In this article by Antonio Gulli, Sujit Pal, the authors of the book Deep Learning with Keras, we will learn about reinforcement learning, or more specifically deep reinforcement learning, that is, the application of deep neural networks to reinforcement learning. We will also see how convolutional neural networks leverage spatial information and they are therefore very well suited for classifying images.
(For more resources related to this topic, see here.)
Deep convolutional neural network
A Deep Convolutional Neural Network (DCCN) consists of many neural network layers. Two different types of layers, convolutional and pooling, are typically alternated. The depth of each filter increases from left to right in the network. The last stage is typically made of one or more fully connected layers as shown here:
There are three key intuitions beyond ConvNets:
- Local receptive fields
- Shared weights
Let’s review them together.
Local receptive fields
If we want to preserve the spatial information, then it is convenient to represent each image with a matrix of pixels. Then, a simple way to encode the local structure is to connect a submatrix of adjacent input neurons into one single hidden neuron belonging to the next layer. That single hidden neuron represents one local receptive field. Note that this operation is named convolution and it gives the name to this type of networks.
Of course we can encode more information by having overlapping submatrices. For instance let’s suppose that the size of each single submatrix is 5 x 5 and that those submatrices are used with MNIST images of 28 x 28 pixels, then we will be able to generate 23 x 23 local receptive field neurons in the next hidden layer. In fact it is possible to slide the submatrices by only 23 positions before touching the borders of the images. In Keras, the size of each single submatrix is called stride-length and this is an hyper-parameter which can be fine-tuned during the construction of our nets.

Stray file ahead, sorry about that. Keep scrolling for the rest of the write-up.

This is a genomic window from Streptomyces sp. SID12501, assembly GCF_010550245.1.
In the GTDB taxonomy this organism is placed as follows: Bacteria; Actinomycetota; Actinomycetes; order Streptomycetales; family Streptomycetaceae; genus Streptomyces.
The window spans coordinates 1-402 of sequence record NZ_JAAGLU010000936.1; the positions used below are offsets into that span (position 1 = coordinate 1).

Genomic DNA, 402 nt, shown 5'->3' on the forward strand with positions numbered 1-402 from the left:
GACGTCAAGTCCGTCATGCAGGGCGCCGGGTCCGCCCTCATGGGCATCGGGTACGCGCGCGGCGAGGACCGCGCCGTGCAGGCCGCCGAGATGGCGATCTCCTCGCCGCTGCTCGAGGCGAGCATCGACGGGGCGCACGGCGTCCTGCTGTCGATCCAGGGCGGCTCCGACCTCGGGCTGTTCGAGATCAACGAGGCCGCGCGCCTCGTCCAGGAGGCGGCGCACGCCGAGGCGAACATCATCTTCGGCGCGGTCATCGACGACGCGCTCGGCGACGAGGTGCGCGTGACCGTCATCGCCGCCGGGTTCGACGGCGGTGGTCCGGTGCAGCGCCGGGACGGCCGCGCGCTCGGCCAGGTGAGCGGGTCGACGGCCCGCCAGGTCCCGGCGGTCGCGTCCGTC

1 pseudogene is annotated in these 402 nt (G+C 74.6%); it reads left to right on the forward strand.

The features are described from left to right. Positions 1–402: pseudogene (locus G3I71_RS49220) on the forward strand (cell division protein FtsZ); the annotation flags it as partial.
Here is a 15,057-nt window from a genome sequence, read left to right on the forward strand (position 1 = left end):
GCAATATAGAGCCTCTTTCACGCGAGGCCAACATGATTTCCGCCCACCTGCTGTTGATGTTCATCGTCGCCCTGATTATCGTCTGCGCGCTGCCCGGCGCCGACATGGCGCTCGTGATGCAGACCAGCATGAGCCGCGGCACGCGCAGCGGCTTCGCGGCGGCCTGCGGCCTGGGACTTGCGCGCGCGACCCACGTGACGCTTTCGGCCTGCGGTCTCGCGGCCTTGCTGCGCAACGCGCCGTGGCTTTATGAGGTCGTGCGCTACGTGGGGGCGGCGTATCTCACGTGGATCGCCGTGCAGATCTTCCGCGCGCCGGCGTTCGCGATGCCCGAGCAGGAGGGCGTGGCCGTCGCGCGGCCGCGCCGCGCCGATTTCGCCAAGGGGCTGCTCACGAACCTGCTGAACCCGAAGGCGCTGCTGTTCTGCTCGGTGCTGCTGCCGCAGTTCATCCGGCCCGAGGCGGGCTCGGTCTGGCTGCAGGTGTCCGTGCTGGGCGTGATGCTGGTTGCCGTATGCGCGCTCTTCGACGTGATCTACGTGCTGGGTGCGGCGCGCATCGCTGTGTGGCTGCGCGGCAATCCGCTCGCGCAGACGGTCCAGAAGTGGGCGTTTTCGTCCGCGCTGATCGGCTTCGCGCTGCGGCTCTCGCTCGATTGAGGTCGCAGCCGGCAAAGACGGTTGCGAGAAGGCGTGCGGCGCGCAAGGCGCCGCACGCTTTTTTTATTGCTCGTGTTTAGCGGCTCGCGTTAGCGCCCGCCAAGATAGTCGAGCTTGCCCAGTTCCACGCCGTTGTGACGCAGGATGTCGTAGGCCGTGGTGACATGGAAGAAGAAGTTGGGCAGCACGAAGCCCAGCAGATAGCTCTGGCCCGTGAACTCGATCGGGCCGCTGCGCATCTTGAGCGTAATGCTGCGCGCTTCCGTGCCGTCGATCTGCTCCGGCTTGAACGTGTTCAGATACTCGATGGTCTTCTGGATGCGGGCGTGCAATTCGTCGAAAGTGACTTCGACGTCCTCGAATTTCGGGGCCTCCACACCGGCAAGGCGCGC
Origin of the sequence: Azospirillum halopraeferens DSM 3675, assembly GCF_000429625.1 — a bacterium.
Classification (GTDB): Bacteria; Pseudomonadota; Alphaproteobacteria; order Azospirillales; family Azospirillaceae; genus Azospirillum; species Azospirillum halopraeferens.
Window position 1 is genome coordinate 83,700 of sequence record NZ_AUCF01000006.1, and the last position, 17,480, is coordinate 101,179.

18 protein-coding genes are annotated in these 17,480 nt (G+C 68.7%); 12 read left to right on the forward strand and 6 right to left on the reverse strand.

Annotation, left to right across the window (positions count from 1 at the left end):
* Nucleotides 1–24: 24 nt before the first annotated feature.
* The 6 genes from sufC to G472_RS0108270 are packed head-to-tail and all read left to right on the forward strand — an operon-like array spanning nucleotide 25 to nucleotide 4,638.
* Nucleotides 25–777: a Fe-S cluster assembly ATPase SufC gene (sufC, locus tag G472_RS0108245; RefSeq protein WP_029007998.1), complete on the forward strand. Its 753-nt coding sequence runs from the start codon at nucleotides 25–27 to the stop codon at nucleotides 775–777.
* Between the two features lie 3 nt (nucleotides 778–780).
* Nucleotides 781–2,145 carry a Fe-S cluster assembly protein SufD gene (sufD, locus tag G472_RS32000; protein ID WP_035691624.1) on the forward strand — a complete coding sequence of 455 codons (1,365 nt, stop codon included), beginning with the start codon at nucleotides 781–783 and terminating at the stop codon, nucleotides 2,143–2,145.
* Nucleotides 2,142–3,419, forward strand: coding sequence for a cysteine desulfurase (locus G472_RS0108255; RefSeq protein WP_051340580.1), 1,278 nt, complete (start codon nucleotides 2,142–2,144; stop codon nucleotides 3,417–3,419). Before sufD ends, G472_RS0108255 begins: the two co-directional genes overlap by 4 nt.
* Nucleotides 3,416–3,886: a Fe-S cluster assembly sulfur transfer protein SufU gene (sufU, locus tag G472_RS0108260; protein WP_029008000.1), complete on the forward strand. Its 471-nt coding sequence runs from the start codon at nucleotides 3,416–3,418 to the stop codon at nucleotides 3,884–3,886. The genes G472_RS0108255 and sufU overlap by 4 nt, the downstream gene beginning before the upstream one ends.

Let’s define the feature map from one layer to another layer. Of course we can have multiple feature maps which learn independently from each hidden layer. For instance we can start with 28 x 28 input neurons for processing MINST images, and then recall k feature maps of size 23 x 23 neurons each (again with stride of 5 x 5) in the next hidden layer.
Shared weights and bias
Let’s suppose that we want to move away from the pixel representation in a row by gaining the ability of detecting the same feature independently from the location where it is placed in the input image. A simple intuition is to use the same set of weights and bias for all the neurons in the hidden layers. In this way each layer will learn a set of position-independent latent features derived from the image.
Assuming that the input image has shape (256, 256) on 3 channels with tf ( Tensorflow) ordering, this is represented as (256, 256, 3). Note that with th (Theano) mode the channels dimension (the depth) is at index 1, in tf mode is it at index 3.
In Keras if we want to add a convolutional layer with dimensionality of the output 32 and extension of each filter 3 x 3 we will write:
model = Sequential() model.add(Convolution2D(32, 3, 3, input_shape=(256, 256, 3))
This means that we are applying a 3 x 3 convolution on 256 x 256 image with 3 input channels (or input filters) resulting in 32 output channels (or output filters).
An example of convolution is provided in the following diagram:
Let’s suppose that we want to summarize the output of a feature map. Again, we can use the spatial contiguity of the output produced from a single feature map and aggregate the values of a submatrix into one single output value synthetically describing the meaning associated with that physical region.
One easy and common choice is the so-called max pooling operator which simply outputs the maximum activation as observed in the region. In Keras, if we want to define a max pooling layer of size 2 x 2 we will write:
model.add(MaxPooling2D(pool_size = (2, 2)))
An example of max pooling operation is given in the following diagram:
Another choice is the average pooling which simply aggregates a region into the average values of the activations observed in that region.
Keras implements a large number of pooling layers and a complete list is available online. In short, all the pooling operations are nothing more than a summary operation on a given region.
Our objective is to build a neural network to play the game of catch. Each game starts with a ball being dropped from a random position from the top of the screen. The objective is to move a paddle at the bottom of the screen using the left and right arrow keys to catch the ball by the time it reaches the bottom. As games go, this is quite simple. At any point in time, the state of this game is given by the (x, y) coordinates of the ball and paddle. Most arcade games tend to have many more moving parts, so a general solution is to provide the entire current game screen image as the state. The following diagram shows four consecutive screenshots of our catch game: